Two post-evangelical memoirs (am I inventing a genre here?) I read recently, Losing My Religion by William Lobdell and Reasons to Believe by John Marks, make for some interesting comparisons. Both these authors are journalists who for a time embraced an evangelical form of Christian faith, but who lost that faith, including belief in a God of any kind, through their work of chronicling human suffering. Both concluded that a God who would allow such things as priests raping children with the knowledge and collusion of their superiors (in Lobdell’s case) and a father living in the false hope of reuniting with his sons who the journalist knows to be dead in the Bosnian war (in Marks’ case) cannot be any sort of superior being.
Both also encounter suffering people who devote their lives to God through Christ, including an adult survivor of horrible childhood sexual abuse by his priest (Lobdell) and a middle-aged couple whose adult son, once headed for success, spirals through mental illness to an early death (Marks).
This has me wondering. To the thoughtful but detached observer of suffering, the thought of God is understandably offensive. If God is like me, standing there watching such things, but infinitely superior to me in being all-powerful and completely good, how can God allow this? How can I justify accepting such a God?
But many who suffer greatly tell us that God is extraordinarily present with them in that suffering. Of course, many others who suffer have also found nothing, no one, no god, and their voices deserve our ears and respect.
Though I keep hoping for news of something else, for now I have concluded that there are really only two ways of dealing with evil – either to destroy it with violence (which inevitably is only a lesser evil and never seems to ultimately get the job done) or else to go on living in the face of evil and refuse to return violence for violence. This often works like salt in a wound, drawing out the worst of the poison, but in so doing exposes the evil for what it is, making an appeal to justice which is often more powerful at defeating a particular evil (think of Gandhi, Martin Luther King, Jr., and countless others . . . “one more in the name of love”).
Assuming there really are only these two options, is it possible that God chooses option two? Certainly we humans have attributed great acts of destruction to God, when we felt that destruction was justified, the lesser evil to bring about the greater good. (Read the Old Testament, read much of church history, read the billboard on the side of Interstate 35 that says God is speaking through twin towers and hurricanes but no one is listening.) Is it possible, though, that God only ever has chosen option two, to simply be, the “I AM,” present with people, which means that by definition, the “I AM” is always suffering? And yet that by virtue of being God, as shown in God incarnate in Christ – if this is true – that God has power to bring life from death, and therefore make evil as we know it ultimately powerless?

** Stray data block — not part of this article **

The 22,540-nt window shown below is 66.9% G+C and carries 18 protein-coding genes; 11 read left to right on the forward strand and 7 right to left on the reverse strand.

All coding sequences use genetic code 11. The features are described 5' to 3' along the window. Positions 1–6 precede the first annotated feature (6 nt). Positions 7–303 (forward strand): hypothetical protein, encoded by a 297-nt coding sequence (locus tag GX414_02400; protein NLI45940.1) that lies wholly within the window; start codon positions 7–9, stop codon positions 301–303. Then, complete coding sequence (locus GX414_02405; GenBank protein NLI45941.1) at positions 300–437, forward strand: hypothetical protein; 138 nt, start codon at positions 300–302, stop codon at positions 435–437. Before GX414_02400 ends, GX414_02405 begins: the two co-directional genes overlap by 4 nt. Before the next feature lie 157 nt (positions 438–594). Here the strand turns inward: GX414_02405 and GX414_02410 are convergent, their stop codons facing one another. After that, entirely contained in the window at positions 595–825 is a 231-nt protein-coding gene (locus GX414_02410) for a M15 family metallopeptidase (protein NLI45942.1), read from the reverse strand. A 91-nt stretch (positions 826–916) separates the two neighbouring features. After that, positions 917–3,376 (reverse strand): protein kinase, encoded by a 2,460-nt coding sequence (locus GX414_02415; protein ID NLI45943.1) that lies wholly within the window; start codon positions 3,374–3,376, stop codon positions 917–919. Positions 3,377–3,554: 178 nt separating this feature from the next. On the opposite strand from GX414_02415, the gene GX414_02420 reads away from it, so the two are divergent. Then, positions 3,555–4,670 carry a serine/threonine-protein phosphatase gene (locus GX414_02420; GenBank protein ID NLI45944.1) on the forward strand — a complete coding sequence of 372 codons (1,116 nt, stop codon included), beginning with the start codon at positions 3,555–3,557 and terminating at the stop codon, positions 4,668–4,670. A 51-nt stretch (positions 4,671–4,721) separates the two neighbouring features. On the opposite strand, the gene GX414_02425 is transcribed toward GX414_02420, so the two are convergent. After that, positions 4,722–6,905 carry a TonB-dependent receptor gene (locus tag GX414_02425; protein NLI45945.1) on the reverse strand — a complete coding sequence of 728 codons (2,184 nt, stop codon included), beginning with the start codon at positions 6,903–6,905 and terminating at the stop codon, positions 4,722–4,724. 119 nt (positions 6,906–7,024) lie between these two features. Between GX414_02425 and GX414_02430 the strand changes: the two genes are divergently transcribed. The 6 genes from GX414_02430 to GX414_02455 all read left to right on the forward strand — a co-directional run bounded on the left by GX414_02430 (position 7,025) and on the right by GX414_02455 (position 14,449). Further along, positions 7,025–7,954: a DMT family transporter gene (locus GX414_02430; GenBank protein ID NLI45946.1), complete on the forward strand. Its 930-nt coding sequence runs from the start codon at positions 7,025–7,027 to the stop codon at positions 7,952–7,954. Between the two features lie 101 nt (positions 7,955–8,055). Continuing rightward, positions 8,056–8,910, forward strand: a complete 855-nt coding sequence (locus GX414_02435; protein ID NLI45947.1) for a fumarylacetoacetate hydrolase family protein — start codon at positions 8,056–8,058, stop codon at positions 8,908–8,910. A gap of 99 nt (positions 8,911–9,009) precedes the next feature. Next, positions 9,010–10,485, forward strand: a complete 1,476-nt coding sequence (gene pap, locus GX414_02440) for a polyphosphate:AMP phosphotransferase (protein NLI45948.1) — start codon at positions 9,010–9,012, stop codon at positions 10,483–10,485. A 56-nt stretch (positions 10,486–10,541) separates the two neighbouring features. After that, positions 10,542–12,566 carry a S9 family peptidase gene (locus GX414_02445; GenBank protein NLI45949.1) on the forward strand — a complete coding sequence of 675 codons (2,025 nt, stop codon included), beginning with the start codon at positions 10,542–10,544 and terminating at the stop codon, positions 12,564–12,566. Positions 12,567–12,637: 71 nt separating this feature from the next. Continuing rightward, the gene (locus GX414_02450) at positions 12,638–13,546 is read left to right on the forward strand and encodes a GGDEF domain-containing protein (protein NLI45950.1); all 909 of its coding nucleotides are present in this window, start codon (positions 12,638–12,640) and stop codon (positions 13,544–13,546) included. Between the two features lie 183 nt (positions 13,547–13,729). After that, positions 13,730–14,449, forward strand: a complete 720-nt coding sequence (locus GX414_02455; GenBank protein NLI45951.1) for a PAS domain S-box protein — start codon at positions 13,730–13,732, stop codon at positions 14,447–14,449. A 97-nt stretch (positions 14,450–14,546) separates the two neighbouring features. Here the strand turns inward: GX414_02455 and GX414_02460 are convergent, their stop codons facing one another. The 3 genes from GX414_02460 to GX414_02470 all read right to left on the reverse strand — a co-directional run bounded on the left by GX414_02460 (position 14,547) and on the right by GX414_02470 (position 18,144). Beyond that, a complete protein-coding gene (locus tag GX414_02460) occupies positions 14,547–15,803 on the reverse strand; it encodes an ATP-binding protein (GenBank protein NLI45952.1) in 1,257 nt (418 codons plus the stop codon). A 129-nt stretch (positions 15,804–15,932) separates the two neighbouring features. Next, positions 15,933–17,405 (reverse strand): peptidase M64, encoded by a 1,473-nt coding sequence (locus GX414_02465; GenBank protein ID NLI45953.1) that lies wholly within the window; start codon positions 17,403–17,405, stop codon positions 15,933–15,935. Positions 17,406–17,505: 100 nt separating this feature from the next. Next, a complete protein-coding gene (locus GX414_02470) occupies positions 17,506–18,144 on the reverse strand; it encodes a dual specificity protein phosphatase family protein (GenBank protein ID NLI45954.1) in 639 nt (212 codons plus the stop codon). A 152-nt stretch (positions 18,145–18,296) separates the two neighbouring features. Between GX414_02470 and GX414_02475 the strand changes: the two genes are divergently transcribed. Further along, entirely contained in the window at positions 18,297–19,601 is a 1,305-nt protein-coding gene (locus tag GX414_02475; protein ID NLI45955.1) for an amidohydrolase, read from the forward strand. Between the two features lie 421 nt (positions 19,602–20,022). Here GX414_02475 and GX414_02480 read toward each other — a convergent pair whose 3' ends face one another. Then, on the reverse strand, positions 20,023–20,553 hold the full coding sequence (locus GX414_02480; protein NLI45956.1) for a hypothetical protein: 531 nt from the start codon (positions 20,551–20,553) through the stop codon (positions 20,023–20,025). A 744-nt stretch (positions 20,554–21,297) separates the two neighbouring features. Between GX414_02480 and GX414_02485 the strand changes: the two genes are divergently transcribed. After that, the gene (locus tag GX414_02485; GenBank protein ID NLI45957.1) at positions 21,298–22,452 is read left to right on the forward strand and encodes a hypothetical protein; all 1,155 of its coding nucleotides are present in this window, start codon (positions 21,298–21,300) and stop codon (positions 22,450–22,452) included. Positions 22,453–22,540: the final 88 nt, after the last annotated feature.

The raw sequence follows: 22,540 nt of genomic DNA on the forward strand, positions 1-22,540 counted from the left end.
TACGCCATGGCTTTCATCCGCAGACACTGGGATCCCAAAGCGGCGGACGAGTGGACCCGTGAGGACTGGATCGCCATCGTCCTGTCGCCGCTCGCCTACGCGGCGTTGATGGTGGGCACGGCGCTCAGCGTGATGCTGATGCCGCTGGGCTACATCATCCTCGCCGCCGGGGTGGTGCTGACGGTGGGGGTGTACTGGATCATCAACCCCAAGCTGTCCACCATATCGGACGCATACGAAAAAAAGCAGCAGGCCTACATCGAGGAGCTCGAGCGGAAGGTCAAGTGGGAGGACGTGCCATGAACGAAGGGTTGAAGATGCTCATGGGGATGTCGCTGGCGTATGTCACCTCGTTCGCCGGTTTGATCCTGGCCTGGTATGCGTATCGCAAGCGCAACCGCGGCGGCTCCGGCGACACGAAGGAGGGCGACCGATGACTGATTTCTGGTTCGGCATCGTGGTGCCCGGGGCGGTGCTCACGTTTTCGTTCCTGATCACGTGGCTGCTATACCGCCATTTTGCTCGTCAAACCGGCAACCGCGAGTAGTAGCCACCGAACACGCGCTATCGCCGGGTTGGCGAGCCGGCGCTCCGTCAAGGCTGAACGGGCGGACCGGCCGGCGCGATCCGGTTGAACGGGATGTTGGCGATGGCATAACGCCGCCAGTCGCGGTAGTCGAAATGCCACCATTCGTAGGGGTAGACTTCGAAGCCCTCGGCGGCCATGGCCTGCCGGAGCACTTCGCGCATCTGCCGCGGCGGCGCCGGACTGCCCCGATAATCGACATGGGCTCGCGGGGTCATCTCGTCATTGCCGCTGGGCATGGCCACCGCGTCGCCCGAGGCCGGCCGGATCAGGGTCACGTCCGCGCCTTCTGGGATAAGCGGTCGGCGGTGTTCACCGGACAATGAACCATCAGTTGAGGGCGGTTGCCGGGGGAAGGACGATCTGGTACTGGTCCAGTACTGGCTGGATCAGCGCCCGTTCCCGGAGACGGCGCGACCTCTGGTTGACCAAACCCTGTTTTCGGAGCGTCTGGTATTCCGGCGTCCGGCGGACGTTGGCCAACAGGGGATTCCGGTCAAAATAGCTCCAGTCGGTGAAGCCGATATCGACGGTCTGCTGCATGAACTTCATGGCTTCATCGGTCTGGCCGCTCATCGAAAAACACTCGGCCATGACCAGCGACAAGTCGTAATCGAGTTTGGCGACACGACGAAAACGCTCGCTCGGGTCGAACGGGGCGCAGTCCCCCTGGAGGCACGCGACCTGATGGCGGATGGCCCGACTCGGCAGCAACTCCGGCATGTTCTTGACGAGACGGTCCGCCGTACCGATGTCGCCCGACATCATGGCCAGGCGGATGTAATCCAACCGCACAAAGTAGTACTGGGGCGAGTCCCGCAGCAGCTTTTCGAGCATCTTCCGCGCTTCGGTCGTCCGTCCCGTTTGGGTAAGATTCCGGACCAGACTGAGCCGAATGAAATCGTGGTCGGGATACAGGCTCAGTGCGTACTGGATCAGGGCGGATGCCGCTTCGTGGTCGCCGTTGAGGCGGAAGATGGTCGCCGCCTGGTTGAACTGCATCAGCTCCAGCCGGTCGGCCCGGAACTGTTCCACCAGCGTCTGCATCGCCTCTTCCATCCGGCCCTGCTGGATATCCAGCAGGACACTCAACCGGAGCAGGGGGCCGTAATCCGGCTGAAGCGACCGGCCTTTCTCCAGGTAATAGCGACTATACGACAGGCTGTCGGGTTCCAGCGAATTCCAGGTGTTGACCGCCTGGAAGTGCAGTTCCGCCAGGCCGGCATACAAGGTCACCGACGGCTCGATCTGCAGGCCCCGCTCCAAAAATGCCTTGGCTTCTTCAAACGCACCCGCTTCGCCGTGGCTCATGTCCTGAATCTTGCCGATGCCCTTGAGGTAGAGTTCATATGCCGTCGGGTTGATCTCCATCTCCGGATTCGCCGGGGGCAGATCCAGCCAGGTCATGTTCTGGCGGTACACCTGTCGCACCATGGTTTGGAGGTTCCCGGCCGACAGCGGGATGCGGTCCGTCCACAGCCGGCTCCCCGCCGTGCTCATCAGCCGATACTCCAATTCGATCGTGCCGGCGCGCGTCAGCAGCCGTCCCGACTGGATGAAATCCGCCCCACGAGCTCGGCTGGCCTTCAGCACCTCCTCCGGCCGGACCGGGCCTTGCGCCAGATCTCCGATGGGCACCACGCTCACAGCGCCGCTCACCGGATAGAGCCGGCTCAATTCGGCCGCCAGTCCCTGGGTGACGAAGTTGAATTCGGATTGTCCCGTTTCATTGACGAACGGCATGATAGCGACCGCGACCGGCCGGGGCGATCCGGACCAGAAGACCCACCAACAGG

And that God’s presence with the suffering ones records the truth about what has been done to them, even as it sometimes reveals to the sufferer the humanity – and therefore the suffering – of the perpetrator? And that somehow in this mediating presence there is the possibility for peace and love to erupt?
I tread very lightly here, mostly ignorant to any depth of human suffering, cushioned and cut off as I am from pain, privileged and rich, comfortable like only a slice of humanity has ever been, expressly because others suffered – and suffer – to make this unsustainable lifestyle of mine possible. Do I have any right even to speak of suffering, to treat it lightly as a subject for philosophical conversation?
Is there any valid response to suffering other than being present with the sufferer? Is that what Jesus meant by enjoining those who would follow him to “take up your cross”? Shut up and listen, hush up your condemnations and your ideologies about who’s right and wrong and love everybody, dammit?! I do know enough to know that love, the unconditional kind, the non-respecter-of-persons kind, cannot last long without suffering of some sort.
I agree with Lobdell and Marks that Supreme-Righteous-Ruler-of-the-Universe-God just doesn’t make any sense with the way things are. A God standing over and above all things, watching Rwandan machetes and Nazi gas chambers with unblinking eyes and idle hands is no god I want to worship. I’m an atheist too when it comes to this god, and wary of the religionists who follow this god.
A suffering God, though – a “least of these” God, a “with us” God; I can consider this, even as the thought of it condemns me. Of course it is hard for me to sense a God like this – I am mostly the perpetrator and rarely the sufferer.
These thoughts are hardly conclusive, just another untried idea kicking around in my brain. To quote a song I’ve been writing for six years now, “there are rocks in my heart and holes in my thoughts but I’ll keep pounding this pavement with my genuine rubber soul.”